GMAT Preparation – Graduate Management Admissions Test or GMAT is a standardized Computer Adaptive Test (CAT), which is conducted by the GMAC (Graduate Management Admission Council). This test is required as a part of the application process that takes place to enter the various B-schools around the world for management studies. For more than 60 years, the GMAT exam has been the most widely used entrance test for MBA admissions. 9 out of 10 new MBA enrollments are made using a GMAT score. This exam takes almost 4 hours to complete and tests a candidate’s quantitative aptitude, mathematical ability, reasoning and writing ability. So, the MBA aspirants must chart out their plan for GMAT preparation.
To increase your chances of getting admitted into the best b-schools, you need to start GMAT preparation quite early. In this article, you will find all the necessary details that you need to know to prepare for GMAT. We have created a GMAT preparation guide to help you excel in the exam and start a great MBA career. Before that, find a brief overview of the GMAT exam structure in the table given below.
Overview of GMAT Exam Structure
|Test Section||Time Limit & Number of Questions||Question Types||Score Range|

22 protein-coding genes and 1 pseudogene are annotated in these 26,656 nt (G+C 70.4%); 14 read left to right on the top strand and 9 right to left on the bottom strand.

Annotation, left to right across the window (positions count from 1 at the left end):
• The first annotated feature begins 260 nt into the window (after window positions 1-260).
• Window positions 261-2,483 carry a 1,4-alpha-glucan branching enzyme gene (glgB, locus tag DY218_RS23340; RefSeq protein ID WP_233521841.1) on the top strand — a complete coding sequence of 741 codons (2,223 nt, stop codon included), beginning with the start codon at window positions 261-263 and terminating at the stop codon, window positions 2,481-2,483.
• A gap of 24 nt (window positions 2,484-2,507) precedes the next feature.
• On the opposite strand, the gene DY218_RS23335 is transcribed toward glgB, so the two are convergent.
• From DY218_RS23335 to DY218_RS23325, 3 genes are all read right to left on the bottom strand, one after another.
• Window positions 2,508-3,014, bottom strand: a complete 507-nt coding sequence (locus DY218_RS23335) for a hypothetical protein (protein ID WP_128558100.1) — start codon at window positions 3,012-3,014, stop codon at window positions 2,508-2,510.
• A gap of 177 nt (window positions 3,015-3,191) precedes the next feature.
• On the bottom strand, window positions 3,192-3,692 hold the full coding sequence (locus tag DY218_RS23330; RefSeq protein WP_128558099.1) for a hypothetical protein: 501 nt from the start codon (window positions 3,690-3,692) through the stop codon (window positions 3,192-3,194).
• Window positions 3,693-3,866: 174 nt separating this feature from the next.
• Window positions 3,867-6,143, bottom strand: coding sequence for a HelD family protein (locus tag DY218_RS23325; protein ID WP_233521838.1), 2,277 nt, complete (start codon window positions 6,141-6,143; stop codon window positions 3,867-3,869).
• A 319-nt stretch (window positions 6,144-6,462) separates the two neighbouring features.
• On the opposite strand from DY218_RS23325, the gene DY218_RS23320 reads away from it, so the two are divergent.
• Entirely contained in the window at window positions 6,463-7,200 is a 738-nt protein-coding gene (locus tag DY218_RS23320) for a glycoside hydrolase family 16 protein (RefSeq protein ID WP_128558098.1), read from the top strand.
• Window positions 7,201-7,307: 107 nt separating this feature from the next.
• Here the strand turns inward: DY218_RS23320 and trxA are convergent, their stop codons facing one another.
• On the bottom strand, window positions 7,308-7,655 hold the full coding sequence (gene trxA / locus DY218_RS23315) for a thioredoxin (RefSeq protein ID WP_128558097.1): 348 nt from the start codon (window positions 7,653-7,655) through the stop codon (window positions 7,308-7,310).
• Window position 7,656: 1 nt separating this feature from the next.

|Analytical Writing||30 minutes
|Analysis of an Argument||0-6
(in 0.5-point increments)
|Integrated Reasoning||30 minutes
|Graphics Interpretation, Table Analysis, Multi-source Reasoning, Two-part Analysis||1-8
(in 1-point increments)
|Quantitative Reasoning||62 minutes
|Data Sufficiency, Problem Solving||6-51
(in 1-point increments)
|Verbal Reasoning||65 minutes
|Reading Comprehension, Critical Reasoning, Sentence Correction||6-51
(in 1-point increments)
Now that you know briefly about the GMAT exam, let’s read about the sections covered in the test in detail.
This section measures the applicant’s ability to read and comprehend written material, reason and evaluate arguments, and correct material to express ideas effectively in standard written English. Also, this section consists of three types of questions: Reading Comprehension, Critical Reasoning, and Sentence Correction. This section consists of 36 multiple-choice questions. The candidates will be given 65 minutes to complete it.
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It tests an applicant’s ability to understand words and statements, perceive logical relationships between significant points, draw inferences and follow the development of quantitative concepts. Each reading comprehension passage comes with questions that require the applicant to interpret material, draw inferences or apply to a further context.
It tests the ability to make arguments, evaluate arguments, and formulate or evaluate a plan of action. Critical reasoning questions are based on a short reading passage, usually fewer than 100 words.